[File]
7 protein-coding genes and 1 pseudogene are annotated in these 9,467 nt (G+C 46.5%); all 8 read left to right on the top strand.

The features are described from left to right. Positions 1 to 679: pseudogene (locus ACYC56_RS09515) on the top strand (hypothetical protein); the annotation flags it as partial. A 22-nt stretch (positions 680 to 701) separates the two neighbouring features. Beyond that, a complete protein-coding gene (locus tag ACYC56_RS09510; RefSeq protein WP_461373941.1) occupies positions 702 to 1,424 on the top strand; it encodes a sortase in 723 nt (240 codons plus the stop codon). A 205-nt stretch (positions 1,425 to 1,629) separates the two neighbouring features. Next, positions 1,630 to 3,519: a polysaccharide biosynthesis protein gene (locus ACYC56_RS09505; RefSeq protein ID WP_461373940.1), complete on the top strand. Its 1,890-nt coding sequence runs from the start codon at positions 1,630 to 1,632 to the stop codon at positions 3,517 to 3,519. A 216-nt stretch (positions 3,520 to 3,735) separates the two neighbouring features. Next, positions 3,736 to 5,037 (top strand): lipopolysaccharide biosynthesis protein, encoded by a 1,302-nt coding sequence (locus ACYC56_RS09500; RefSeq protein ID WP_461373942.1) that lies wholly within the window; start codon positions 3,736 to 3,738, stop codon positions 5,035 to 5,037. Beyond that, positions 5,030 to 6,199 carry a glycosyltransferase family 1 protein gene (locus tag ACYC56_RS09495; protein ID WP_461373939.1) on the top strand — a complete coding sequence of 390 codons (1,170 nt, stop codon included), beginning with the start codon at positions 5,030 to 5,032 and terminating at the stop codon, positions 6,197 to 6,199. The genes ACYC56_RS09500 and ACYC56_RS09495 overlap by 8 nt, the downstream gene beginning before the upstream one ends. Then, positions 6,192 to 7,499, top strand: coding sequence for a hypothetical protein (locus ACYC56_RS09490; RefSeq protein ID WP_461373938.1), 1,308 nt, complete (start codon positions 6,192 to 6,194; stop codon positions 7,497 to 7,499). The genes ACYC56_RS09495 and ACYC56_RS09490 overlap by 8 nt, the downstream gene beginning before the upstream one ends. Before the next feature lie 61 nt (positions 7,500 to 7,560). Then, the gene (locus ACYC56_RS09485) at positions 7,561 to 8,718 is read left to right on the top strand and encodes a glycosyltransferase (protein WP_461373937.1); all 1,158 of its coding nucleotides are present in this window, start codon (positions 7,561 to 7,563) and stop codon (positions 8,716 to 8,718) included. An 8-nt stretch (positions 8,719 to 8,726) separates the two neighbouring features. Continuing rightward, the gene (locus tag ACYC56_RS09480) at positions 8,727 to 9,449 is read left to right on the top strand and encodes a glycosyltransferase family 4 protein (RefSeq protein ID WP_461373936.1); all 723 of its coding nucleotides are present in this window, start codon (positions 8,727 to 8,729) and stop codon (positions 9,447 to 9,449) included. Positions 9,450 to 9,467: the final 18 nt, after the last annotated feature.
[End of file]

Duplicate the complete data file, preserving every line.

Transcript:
7 protein-coding genes and 1 pseudogene are annotated in these 9,467 nt (G+C 46.5%); all 8 read left to right on the top strand.

The features are described from left to right. Positions 1 to 679: pseudogene (locus ACYC56_RS09515) on the top strand (hypothetical protein); the annotation flags it as partial. A 22-nt stretch (positions 680 to 701) separates the two neighbouring features. Beyond that, a complete protein-coding gene (locus tag ACYC56_RS09510; RefSeq protein WP_461373941.1) occupies positions 702 to 1,424 on the top strand; it encodes a sortase in 723 nt (240 codons plus the stop codon). A 205-nt stretch (positions 1,425 to 1,629) separates the two neighbouring features. Next, positions 1,630 to 3,519: a polysaccharide biosynthesis protein gene (locus ACYC56_RS09505; RefSeq protein ID WP_461373940.1), complete on the top strand. Its 1,890-nt coding sequence runs from the start codon at positions 1,630 to 1,632 to the stop codon at positions 3,517 to 3,519. A 216-nt stretch (positions 3,520 to 3,735) separates the two neighbouring features. Next, positions 3,736 to 5,037 (top strand): lipopolysaccharide biosynthesis protein, encoded by a 1,302-nt coding sequence (locus ACYC56_RS09500; RefSeq protein ID WP_461373942.1) that lies wholly within the window; start codon positions 3,736 to 3,738, stop codon positions 5,035 to 5,037. Beyond that, positions 5,030 to 6,199 carry a glycosyltransferase family 1 protein gene (locus tag ACYC56_RS09495; protein ID WP_461373939.1) on the top strand — a complete coding sequence of 390 codons (1,170 nt, stop codon included), beginning with the start codon at positions 5,030 to 5,032 and terminating at the stop codon, positions 6,197 to 6,199. The genes ACYC56_RS09500 and ACYC56_RS09495 overlap by 8 nt, the downstream gene beginning before the upstream one ends. Then, positions 6,192 to 7,499, top strand: coding sequence for a hypothetical protein (locus ACYC56_RS09490; RefSeq protein ID WP_461373938.1), 1,308 nt, complete (start codon positions 6,192 to 6,194; stop codon positions 7,497 to 7,499). The genes ACYC56_RS09495 and ACYC56_RS09490 overlap by 8 nt, the downstream gene beginning before the upstream one ends. Before the next feature lie 61 nt (positions 7,500 to 7,560). Then, the gene (locus ACYC56_RS09485) at positions 7,561 to 8,718 is read left to right on the top strand and encodes a glycosyltransferase (protein WP_461373937.1); all 1,158 of its coding nucleotides are present in this window, start codon (positions 7,561 to 7,563) and stop codon (positions 8,716 to 8,718) included. An 8-nt stretch (positions 8,719 to 8,726) separates the two neighbouring features. Continuing rightward, the gene (locus tag ACYC56_RS09480) at positions 8,727 to 9,449 is read left to right on the top strand and encodes a glycosyltransferase family 4 protein (RefSeq protein ID WP_461373936.1); all 723 of its coding nucleotides are present in this window, start codon (positions 8,727 to 8,729) and stop codon (positions 9,447 to 9,449) included. Positions 9,450 to 9,467: the final 18 nt, after the last annotated feature.